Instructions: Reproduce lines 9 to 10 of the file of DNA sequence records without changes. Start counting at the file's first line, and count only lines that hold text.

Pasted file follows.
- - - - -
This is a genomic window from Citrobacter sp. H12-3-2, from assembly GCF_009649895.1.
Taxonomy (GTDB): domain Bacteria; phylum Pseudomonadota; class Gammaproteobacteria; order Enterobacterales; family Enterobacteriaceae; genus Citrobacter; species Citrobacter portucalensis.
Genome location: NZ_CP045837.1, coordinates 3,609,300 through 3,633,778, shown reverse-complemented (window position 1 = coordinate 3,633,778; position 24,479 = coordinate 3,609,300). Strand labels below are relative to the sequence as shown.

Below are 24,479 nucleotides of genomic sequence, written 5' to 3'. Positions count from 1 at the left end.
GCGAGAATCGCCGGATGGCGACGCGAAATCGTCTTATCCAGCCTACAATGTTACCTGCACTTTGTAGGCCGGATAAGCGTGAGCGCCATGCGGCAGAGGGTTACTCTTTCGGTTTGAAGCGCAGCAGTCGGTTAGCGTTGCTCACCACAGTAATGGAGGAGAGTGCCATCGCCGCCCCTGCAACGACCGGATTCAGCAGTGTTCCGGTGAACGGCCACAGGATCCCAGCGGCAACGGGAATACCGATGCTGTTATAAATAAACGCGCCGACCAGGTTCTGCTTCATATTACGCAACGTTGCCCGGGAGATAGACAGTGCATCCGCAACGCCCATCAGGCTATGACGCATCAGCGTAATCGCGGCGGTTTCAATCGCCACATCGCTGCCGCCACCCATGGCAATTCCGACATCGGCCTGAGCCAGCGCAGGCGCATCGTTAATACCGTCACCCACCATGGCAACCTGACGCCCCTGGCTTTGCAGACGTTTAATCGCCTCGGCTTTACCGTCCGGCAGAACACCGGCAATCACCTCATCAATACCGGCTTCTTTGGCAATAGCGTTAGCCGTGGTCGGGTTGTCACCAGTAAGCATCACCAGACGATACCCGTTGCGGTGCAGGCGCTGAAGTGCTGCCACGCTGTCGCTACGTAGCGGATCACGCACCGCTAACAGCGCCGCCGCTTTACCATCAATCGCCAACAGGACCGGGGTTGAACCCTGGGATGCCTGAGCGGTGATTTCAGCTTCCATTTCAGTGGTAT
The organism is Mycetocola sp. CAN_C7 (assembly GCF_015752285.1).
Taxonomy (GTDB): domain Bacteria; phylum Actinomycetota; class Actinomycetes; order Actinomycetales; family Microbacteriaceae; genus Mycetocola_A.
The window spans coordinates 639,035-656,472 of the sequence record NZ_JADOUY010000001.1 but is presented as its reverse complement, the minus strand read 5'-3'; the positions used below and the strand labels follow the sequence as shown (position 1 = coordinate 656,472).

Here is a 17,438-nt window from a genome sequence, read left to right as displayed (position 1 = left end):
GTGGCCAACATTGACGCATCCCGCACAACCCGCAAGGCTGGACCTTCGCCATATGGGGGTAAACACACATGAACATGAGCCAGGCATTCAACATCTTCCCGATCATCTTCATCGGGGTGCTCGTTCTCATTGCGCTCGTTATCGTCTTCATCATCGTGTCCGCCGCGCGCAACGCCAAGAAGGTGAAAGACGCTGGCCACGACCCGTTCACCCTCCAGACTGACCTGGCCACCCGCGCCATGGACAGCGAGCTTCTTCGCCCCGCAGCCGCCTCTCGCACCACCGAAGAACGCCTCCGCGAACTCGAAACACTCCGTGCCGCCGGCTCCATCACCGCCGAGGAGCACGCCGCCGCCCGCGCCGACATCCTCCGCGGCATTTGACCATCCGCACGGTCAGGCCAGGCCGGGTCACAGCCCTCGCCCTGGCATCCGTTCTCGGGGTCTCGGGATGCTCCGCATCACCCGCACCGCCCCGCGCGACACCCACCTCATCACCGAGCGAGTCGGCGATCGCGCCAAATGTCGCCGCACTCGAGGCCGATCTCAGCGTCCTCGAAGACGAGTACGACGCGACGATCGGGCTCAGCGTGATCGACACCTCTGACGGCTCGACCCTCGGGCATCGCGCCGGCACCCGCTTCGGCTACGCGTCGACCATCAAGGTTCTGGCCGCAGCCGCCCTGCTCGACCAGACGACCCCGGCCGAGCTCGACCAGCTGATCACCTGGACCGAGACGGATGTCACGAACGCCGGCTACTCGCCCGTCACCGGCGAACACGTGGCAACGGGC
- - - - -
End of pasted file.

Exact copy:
Here is a 17,438-nt window from a genome sequence, read left to right as displayed (position 1 = left end):
GTGGCCAACATTGACGCATCCCGCACAACCCGCAAGGCTGGACCTTCGCCATATGGGGGTAAACACACATGAACATGAGCCAGGCATTCAACATCTTCCCGATCATCTTCATCGGGGTGCTCGTTCTCATTGCGCTCGTTATCGTCTTCATCATCGTGTCCGCCGCGCGCAACGCCAAGAAGGTGAAAGACGCTGGCCACGACCCGTTCACCCTCCAGACTGACCTGGCCACCCGCGCCATGGACAGCGAGCTTCTTCGCCCCGCAGCCGCCTCTCGCACCACCGAAGAACGCCTCCGCGAACTCGAAACACTCCGTGCCGCCGGCTCCATCACCGCCGAGGAGCACGCCGCCGCCCGCGCCGACATCCTCCGCGGCATTTGACCATCCGCACGGTCAGGCCAGGCCGGGTCACAGCCCTCGCCCTGGCATCCGTTCTCGGGGTCTCGGGATGCTCCGCATCACCCGCACCGCCCCGCGCGACACCCACCTCATCACCGAGCGAGTCGGCGATCGCGCCAAATGTCGCCGCACTCGAGGCCGATCTCAGCGTCCTCGAAGACGAGTACGACGCGACGATCGGGCTCAGCGTGATCGACACCTCTGACGGCTCGACCCTCGGGCATCGCGCCGGCACCCGCTTCGGCTACGCGTCGACCATCAAGGTTCTGGCCGCAGCCGCCCTGCTCGACCAGACGACCCCGGCCGAGCTCGACCAGCTGATCACCTGGACCGAGACGGATGTCACGAACGCCGGCTACTCGCCCGTCACCGGCGAACACGTGGCAACGGGC